On Sunday eve, Pakistan clinched yet another T20I series victory, their fifth on the trot. Although, Babar Azam and his battalion managed to fill up Pakistan Cricket's trophy cabinet with another silverware, there is a general notion going around that the three-match series raised more questions than answering them for the visitors. Zimbabwe, on the other hand, gave a decent account of themselves throughout the series and could have clasped a historic series win had it not been for unwarranted middle-overs' slowdowns and sloppy fielding, particularly in the series opener. In this article, we dig deeper into some of the key takeaways from a well-contested T20I series.
Mohammad Rizwan is here to stay at the top of the line-up
Mohammad Rizwan has turned into a T20I goliath ever since he has been handed the responsibility of opening the innings for Pakistan. There was a discussion circling around in Pakistan cricket's fraternity as to whether the team management should demote Mohammad Rizwan and open with Fakhar Zaman or Sharjeel Khan in order to cater to the faltering middle-order. The in-form wicket-keeper batsman has busted these talks with two match-winning knocks topped off by a man of the series award.
As an opener, Mohammad Rizwan is currently averaging 80-plus, striking the ball at around 140, and has grasped four man of the match awards in Pakistan's last eight outings. As depicted in the results tabulated above, Mohammad Rizwan is likelier to up the ante and finish an innings on a high - indicative by his exceptional average and not-out ratio) when he faces the most number of deliveries.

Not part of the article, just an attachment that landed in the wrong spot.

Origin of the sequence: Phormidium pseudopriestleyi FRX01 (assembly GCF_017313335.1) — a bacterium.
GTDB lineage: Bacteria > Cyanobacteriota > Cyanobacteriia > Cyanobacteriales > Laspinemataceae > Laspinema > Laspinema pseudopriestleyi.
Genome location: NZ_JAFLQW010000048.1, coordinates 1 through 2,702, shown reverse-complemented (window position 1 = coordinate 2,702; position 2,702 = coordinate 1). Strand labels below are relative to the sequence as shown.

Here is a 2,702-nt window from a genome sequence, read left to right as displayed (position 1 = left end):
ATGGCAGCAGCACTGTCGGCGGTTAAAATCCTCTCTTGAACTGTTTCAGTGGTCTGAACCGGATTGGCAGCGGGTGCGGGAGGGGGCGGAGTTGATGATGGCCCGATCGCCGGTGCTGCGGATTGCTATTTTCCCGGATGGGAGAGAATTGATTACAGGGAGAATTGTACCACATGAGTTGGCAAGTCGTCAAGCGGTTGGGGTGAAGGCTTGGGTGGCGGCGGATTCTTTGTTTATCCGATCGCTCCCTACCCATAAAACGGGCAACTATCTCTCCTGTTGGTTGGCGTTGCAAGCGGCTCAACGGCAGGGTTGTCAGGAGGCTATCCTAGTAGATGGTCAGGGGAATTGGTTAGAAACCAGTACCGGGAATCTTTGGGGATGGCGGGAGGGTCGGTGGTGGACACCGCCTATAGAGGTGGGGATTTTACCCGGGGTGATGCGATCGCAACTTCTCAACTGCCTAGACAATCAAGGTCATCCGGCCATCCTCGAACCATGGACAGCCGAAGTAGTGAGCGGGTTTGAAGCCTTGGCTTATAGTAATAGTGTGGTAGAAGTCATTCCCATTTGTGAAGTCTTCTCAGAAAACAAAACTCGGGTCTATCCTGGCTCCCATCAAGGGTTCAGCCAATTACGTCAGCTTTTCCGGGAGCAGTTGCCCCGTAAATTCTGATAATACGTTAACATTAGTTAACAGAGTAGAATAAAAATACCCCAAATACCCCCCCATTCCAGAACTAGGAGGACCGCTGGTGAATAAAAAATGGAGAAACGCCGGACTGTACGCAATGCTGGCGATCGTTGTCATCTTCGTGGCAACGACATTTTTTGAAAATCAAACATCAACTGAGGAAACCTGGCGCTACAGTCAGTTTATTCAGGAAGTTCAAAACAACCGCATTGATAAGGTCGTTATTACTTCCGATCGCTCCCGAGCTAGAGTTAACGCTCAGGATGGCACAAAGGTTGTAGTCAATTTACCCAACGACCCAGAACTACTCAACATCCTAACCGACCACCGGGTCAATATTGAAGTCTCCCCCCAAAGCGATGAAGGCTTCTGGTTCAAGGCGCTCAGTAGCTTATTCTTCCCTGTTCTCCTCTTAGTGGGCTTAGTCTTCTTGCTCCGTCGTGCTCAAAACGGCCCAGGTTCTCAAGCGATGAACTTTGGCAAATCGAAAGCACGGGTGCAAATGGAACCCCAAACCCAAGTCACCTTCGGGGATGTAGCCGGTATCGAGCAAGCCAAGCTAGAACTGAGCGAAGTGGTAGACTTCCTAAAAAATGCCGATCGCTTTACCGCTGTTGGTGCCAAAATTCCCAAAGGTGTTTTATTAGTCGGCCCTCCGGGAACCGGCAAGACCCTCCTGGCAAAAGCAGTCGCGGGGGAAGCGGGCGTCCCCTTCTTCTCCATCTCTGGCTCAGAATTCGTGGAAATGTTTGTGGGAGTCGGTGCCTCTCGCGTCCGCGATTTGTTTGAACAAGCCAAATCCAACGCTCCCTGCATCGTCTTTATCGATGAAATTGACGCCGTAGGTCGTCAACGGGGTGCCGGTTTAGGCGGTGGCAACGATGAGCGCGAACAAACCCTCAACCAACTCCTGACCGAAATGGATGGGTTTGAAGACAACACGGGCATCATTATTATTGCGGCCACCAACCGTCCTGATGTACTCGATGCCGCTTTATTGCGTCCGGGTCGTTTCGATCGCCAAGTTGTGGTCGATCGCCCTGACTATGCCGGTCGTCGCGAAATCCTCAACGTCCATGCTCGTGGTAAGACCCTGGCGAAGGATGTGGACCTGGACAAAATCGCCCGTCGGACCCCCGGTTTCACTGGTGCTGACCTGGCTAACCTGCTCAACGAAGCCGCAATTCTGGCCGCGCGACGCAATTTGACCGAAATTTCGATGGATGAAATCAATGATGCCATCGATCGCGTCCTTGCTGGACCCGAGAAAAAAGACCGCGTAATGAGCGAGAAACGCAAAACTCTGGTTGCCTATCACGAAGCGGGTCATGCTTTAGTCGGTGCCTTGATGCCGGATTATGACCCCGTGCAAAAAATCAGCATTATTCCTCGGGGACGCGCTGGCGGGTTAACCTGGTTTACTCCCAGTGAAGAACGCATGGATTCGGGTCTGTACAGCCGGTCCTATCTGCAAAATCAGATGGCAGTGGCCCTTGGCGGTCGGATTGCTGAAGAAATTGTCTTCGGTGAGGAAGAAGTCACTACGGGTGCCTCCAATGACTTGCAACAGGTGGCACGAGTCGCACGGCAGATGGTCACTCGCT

Young Zimbabwean players have the potential to take the team to newer heights
The greatest takeaway from the T20I series from a more neutral perspective would be the way Zimbabwe gave an account of themselves against an in-form Pakistan outfit. Zimbabwe, with their blend of youth and experience, were not expected to fight it out like the way they did keeping into view the recent series whitewash they suffered at the hands of Afghanistan in the Emirati dunes. However, the Men in Red showcased their prowess in the format and that they can be a tricky side to face in conditions familiar to them.
The likes of Luke Jongwe, Wesley Madhevere, Ryan Burl and Blessing Muzarabani were highly impressive and kept their team in with a shout in all three matches. Luke Jongwe topped the bowling charts with 9 wickets at a remarkable average of 8.77. He also contributed to the team's batting cause in the first T20I. Ryan Burl kept things incredibly tight in the 2nd T20I and was one of the primary reasons behind Pakistan's unprecedented collapse. Similarly, Wesley Madhevere, once again, stole the show with the bat and kept his country in the hunt for the silverware during their run-chase in the series finale. He is already termed as the next big thing for Zimbabwe cricket and has time and again illustrated the potential he bears.
Middle-order instability continues to haunt Pakistan
Pakistan's middle-order, once again, proved to be an Achilles' heel for them and almost costed them the series had it not been for Mohammad Rizwan's rescue mission in the first T20I and the partnership between him and Babar Azam in the final encounter.
To depict the misery of Pakistan batsmen who batted between No 4 and No 7 (inclusive) across the three games, in numbers, they accumulated 56 runs between them from 9 innings at an appalling combined average of 6.22. This is even worse than what Pakistan's middle-order averaged in South Africa - 11.58. This has a stark contrast to the numbers of the top-three where Mohammad Rizwan once again domineered the batting charts.